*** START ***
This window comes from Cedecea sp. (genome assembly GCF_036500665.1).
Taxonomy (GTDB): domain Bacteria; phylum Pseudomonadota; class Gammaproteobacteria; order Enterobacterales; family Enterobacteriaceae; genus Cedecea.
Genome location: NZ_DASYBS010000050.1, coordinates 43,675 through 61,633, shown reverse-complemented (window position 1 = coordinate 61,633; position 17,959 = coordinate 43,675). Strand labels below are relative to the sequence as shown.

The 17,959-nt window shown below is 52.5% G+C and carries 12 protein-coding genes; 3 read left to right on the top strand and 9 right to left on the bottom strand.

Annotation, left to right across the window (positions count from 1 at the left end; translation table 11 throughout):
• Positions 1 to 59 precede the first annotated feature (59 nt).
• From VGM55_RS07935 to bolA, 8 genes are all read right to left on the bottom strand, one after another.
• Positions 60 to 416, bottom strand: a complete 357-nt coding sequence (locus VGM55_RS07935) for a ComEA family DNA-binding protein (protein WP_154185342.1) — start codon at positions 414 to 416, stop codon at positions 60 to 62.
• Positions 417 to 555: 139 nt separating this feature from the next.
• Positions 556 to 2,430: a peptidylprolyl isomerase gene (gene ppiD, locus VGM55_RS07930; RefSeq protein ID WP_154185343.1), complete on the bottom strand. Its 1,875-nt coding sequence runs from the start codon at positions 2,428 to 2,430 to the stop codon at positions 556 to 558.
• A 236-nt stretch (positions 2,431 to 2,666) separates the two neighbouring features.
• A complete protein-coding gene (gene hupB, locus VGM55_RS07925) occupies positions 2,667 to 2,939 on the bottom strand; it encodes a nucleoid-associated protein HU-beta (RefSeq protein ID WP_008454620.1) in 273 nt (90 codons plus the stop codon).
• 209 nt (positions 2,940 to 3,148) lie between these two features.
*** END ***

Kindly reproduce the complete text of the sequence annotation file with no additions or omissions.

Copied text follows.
This window comes from Cedecea sp. (genome assembly GCF_036500665.1).
Taxonomy (GTDB): domain Bacteria; phylum Pseudomonadota; class Gammaproteobacteria; order Enterobacterales; family Enterobacteriaceae; genus Cedecea.
Genome location: NZ_DASYBS010000050.1, coordinates 43,675 through 61,633, shown reverse-complemented (window position 1 = coordinate 61,633; position 17,959 = coordinate 43,675). Strand labels below are relative to the sequence as shown.

The 17,959-nt window shown below is 52.5% G+C and carries 12 protein-coding genes; 3 read left to right on the top strand and 9 right to left on the bottom strand.

Annotation, left to right across the window (positions count from 1 at the left end; translation table 11 throughout):
• Positions 1 to 59 precede the first annotated feature (59 nt).
• From VGM55_RS07935 to bolA, 8 genes are all read right to left on the bottom strand, one after another.
• Positions 60 to 416, bottom strand: a complete 357-nt coding sequence (locus VGM55_RS07935) for a ComEA family DNA-binding protein (protein WP_154185342.1) — start codon at positions 414 to 416, stop codon at positions 60 to 62.
• Positions 417 to 555: 139 nt separating this feature from the next.
• Positions 556 to 2,430: a peptidylprolyl isomerase gene (gene ppiD, locus VGM55_RS07930; RefSeq protein ID WP_154185343.1), complete on the bottom strand. Its 1,875-nt coding sequence runs from the start codon at positions 2,428 to 2,430 to the stop codon at positions 556 to 558.
• A 236-nt stretch (positions 2,431 to 2,666) separates the two neighbouring features.
• A complete protein-coding gene (gene hupB, locus VGM55_RS07925) occupies positions 2,667 to 2,939 on the bottom strand; it encodes a nucleoid-associated protein HU-beta (RefSeq protein ID WP_008454620.1) in 273 nt (90 codons plus the stop codon).
• 209 nt (positions 2,940 to 3,148) lie between these two features.